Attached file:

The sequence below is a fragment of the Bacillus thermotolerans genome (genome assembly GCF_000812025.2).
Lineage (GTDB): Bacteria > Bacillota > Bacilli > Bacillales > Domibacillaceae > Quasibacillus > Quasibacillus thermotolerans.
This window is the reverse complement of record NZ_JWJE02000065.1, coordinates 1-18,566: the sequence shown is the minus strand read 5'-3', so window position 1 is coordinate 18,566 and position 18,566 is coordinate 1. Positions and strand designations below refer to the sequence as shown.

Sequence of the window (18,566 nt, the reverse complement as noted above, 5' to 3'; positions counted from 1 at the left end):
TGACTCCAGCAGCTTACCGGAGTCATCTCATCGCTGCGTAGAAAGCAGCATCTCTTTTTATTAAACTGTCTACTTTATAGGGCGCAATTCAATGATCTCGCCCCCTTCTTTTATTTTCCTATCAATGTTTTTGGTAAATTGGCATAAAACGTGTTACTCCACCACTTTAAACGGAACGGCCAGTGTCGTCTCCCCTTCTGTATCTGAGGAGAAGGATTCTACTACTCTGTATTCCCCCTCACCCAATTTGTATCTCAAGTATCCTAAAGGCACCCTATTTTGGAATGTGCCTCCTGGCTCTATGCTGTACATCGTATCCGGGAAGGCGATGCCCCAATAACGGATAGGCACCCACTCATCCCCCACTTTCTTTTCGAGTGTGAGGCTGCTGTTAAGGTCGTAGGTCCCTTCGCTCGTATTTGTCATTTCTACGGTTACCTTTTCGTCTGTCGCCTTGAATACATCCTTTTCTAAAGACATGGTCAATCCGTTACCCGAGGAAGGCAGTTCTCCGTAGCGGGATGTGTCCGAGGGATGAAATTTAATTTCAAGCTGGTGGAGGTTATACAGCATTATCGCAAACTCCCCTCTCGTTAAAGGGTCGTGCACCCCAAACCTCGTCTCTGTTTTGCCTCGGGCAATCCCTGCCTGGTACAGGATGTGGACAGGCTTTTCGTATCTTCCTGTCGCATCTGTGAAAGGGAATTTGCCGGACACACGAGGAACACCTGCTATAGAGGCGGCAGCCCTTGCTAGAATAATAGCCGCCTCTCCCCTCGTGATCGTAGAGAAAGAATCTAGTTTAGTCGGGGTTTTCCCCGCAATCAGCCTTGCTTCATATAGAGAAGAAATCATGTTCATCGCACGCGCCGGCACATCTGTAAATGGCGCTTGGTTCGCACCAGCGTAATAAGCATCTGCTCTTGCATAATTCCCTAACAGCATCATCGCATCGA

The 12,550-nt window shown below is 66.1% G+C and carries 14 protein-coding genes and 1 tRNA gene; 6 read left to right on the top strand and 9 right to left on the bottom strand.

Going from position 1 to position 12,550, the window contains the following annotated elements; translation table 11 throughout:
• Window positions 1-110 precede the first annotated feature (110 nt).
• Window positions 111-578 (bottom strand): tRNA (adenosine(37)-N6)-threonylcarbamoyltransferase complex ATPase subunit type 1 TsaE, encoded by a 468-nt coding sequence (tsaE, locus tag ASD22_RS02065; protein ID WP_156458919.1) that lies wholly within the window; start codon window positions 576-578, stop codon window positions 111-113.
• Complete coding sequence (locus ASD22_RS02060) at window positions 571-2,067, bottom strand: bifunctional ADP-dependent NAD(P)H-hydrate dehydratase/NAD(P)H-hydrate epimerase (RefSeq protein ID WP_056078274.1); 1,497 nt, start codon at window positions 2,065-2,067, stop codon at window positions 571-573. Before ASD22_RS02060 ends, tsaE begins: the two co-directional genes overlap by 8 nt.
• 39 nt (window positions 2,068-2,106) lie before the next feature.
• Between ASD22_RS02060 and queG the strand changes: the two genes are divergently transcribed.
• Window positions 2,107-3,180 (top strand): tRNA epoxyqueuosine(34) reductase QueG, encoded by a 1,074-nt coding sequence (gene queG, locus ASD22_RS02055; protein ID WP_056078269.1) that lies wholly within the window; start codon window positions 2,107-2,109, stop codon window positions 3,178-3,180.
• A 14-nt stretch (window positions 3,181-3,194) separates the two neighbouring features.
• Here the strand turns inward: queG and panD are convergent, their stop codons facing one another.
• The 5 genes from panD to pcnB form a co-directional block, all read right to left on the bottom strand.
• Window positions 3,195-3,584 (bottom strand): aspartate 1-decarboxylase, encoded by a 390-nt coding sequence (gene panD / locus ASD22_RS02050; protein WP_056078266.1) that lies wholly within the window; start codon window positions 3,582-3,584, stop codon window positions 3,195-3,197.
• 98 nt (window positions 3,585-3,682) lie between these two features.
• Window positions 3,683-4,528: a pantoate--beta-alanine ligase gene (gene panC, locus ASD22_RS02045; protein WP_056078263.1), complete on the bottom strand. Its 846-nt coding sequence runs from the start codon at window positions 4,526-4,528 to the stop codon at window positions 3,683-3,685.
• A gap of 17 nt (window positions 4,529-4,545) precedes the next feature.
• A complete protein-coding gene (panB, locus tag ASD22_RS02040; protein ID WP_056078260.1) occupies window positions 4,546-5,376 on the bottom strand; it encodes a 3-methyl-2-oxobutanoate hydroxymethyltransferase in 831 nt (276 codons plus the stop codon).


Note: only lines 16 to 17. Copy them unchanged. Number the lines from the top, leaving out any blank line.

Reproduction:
• The 5 genes from panD to pcnB form a co-directional block, all read right to left on the bottom strand.
• Window positions 3,195-3,584 (bottom strand): aspartate 1-decarboxylase, encoded by a 390-nt coding sequence (gene panD / locus ASD22_RS02050; protein WP_056078266.1) that lies wholly within the window; start codon window positions 3,582-3,584, stop codon window positions 3,195-3,197.